Edinburgh Research Explorer

Antenatal exposure to solar radiation and learning disabilities: Population cohort study of 422,512 children

Research output: Contribution to journalArticle

Related Edinburgh Organisations

Open Access permissions



  • Download as Adobe PDF

    Rights statement: © The Author(s) 2019

    Final published version, 908 KB, PDF document

    Licence: Creative Commons: Attribution (CC-BY)

Original languageEnglish
JournalScientific Reports
Publication statusPublished - 27 Jun 2019


Learning disability varies by month of conception. The underlying mechanism is unknown but vitamin D, necessary for normal brain development, is commonly deficient over winter in high latitude countries due to insufficient ultraviolet radiation. We linked the 2007–2016 Scottish School Pupil Censuses to Scottish maternity records and to sunshine hours and antenatal ultraviolet A/B radiation exposure derived from weather stations and satellites respectively. Logistic regression analyses were used to explore the associations between solar radiation, then ultraviolet B, and learning disabilities, adjusting for the potential confounding effects of month of conception and sex. Of the 422,512 eligible, singleton schoolchildren born at term in Scotland, 79,616 (18.8%) had a learning disability. Total antenatal sunshine hours (highest quintile; adjusted OR 0.89; 95% CI: 0.86, 0.93; p < 0.001) and ultraviolet B exposure (highest quintile; adjusted OR 0.55; 95% CI: 0.51, 0.60; p < 0.001) were inversely associated with learning disabilities with evidence of a dose-relationship. The latter association was independent of ultraviolet A exposure. Significant associations were demonstrated for exposure in all three trimesters. Low maternal exposure to ultraviolet B radiation may play a role in the seasonal patterning of learning disabilities. Further studies are required to corroborate findings and determine the effectiveness of supplements.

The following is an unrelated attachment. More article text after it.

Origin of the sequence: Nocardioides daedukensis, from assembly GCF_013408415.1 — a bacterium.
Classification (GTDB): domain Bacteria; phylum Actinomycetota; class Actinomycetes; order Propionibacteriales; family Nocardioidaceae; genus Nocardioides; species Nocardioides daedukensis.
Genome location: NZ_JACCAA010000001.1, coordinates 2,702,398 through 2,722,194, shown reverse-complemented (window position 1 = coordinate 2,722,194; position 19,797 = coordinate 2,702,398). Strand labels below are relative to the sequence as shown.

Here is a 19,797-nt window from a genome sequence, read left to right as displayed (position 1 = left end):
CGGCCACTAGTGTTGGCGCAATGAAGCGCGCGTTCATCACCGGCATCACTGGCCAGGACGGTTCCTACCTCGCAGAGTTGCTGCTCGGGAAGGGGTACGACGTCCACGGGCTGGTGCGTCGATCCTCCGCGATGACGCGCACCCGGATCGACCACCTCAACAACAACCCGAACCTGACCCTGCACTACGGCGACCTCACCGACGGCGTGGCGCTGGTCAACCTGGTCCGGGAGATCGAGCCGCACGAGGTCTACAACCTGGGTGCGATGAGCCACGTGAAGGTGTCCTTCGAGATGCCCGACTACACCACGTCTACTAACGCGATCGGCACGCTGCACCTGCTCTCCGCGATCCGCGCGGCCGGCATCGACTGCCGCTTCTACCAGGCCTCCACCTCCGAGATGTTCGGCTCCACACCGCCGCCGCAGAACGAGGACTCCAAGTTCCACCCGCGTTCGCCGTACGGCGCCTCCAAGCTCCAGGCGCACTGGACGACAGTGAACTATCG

Download statistics

No data available

ID: 95272420